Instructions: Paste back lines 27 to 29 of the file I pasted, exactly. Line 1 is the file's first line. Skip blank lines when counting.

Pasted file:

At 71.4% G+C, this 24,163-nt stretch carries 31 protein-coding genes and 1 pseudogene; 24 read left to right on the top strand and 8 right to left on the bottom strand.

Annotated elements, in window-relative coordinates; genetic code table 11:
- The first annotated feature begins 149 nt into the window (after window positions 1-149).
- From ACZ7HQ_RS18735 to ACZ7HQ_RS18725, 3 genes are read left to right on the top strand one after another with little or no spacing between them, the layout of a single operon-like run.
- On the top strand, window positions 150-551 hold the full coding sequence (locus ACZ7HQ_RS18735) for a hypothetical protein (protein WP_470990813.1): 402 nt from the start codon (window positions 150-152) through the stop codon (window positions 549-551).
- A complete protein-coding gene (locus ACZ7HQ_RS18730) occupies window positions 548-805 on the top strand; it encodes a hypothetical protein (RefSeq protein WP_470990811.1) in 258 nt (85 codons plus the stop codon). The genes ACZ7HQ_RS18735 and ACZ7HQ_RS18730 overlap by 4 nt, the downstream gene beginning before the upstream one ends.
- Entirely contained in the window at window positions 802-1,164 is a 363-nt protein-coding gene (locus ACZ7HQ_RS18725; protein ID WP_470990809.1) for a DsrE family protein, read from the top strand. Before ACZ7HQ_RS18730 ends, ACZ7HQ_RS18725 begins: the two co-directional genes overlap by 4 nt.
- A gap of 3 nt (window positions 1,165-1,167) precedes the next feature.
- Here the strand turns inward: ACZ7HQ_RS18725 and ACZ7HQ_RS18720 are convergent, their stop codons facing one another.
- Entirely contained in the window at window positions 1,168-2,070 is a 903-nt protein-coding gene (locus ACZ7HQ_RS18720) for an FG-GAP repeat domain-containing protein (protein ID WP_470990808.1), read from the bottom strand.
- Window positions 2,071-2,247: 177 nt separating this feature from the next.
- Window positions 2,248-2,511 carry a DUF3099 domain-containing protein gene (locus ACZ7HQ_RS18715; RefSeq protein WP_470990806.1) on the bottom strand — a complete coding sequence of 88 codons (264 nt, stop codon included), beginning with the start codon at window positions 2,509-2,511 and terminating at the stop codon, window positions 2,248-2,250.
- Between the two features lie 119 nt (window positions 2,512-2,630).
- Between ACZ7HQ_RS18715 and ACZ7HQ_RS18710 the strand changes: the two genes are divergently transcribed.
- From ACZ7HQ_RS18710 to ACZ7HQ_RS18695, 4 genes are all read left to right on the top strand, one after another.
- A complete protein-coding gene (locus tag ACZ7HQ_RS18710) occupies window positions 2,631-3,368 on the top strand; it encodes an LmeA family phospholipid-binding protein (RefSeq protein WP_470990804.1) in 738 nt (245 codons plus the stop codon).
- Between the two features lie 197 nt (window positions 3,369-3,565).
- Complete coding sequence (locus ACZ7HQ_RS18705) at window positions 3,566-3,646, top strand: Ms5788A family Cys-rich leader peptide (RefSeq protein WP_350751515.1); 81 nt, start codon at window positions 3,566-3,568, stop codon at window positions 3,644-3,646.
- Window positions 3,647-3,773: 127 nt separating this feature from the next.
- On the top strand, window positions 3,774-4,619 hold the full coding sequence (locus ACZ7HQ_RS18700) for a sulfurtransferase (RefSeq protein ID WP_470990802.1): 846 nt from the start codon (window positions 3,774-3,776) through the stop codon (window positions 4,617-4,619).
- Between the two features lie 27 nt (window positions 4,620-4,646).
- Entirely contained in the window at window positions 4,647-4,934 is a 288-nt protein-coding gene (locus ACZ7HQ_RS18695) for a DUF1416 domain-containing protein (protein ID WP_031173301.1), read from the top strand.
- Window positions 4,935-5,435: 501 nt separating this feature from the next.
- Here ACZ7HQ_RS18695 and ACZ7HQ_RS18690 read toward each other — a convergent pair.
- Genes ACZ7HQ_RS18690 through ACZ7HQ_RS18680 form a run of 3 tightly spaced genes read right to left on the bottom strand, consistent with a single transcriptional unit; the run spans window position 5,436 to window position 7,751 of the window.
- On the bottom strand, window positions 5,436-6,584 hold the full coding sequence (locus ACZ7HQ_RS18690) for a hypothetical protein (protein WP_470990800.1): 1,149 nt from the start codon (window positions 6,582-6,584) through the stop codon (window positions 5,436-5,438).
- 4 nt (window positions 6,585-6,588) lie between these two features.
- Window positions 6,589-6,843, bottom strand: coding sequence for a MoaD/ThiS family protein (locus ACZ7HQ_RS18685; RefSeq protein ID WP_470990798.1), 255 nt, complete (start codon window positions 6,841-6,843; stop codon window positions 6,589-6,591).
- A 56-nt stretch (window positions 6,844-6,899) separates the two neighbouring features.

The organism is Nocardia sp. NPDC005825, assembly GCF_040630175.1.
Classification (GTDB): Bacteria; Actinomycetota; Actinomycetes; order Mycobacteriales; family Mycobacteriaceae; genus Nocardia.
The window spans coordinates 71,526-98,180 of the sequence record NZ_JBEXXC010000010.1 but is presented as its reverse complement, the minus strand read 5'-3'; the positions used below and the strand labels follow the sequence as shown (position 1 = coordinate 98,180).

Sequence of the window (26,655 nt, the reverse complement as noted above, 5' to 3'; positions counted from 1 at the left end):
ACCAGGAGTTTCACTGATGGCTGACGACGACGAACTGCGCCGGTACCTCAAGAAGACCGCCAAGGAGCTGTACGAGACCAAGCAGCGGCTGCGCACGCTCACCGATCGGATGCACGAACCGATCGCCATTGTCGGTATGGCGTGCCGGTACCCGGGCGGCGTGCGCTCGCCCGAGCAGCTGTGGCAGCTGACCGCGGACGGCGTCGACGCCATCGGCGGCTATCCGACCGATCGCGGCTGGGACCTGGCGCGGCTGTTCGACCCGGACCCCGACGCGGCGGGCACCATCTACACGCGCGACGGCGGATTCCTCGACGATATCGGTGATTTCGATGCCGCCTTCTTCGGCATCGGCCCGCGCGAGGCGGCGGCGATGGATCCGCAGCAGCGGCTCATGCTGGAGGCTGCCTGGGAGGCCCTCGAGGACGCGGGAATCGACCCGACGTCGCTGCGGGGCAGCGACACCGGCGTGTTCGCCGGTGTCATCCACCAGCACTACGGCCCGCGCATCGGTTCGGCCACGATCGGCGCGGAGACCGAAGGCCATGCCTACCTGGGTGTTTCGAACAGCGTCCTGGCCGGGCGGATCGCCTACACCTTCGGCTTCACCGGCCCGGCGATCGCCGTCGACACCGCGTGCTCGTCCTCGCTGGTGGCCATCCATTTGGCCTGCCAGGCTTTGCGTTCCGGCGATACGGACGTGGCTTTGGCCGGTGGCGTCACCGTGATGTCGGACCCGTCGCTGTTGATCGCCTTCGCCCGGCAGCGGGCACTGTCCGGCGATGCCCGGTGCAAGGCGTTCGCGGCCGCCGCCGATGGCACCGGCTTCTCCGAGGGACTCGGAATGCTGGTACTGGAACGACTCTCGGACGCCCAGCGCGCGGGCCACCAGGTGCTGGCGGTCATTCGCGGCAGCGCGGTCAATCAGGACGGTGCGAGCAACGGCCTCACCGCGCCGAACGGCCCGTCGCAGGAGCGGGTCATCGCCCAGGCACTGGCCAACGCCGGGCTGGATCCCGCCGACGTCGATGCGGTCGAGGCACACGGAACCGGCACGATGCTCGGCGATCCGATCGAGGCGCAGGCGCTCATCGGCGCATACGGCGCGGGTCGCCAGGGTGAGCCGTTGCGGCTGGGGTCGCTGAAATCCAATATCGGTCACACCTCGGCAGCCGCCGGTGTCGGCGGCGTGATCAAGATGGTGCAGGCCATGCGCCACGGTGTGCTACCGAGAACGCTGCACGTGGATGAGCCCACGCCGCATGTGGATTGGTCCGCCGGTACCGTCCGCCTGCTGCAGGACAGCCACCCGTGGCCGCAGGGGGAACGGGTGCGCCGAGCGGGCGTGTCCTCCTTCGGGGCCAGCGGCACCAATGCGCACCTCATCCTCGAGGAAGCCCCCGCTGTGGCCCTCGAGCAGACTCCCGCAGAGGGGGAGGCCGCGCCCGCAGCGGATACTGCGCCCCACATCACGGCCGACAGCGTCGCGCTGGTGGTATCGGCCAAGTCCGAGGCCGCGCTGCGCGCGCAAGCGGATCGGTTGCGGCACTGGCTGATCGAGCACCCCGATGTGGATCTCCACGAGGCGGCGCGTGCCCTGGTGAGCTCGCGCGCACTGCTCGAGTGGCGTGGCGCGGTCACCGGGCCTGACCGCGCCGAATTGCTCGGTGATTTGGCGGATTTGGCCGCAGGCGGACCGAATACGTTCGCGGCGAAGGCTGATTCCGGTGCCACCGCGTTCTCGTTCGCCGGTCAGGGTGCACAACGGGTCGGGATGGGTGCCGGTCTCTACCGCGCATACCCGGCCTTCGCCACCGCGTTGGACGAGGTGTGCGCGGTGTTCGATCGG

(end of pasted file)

- 4 nt (window positions 6,585-6,588) lie between these two features.
- Window positions 6,589-6,843, bottom strand: coding sequence for a MoaD/ThiS family protein (locus ACZ7HQ_RS18685; RefSeq protein ID WP_470990798.1), 255 nt, complete (start codon window positions 6,841-6,843; stop codon window positions 6,589-6,591).
- A 56-nt stretch (window positions 6,844-6,899) separates the two neighbouring features.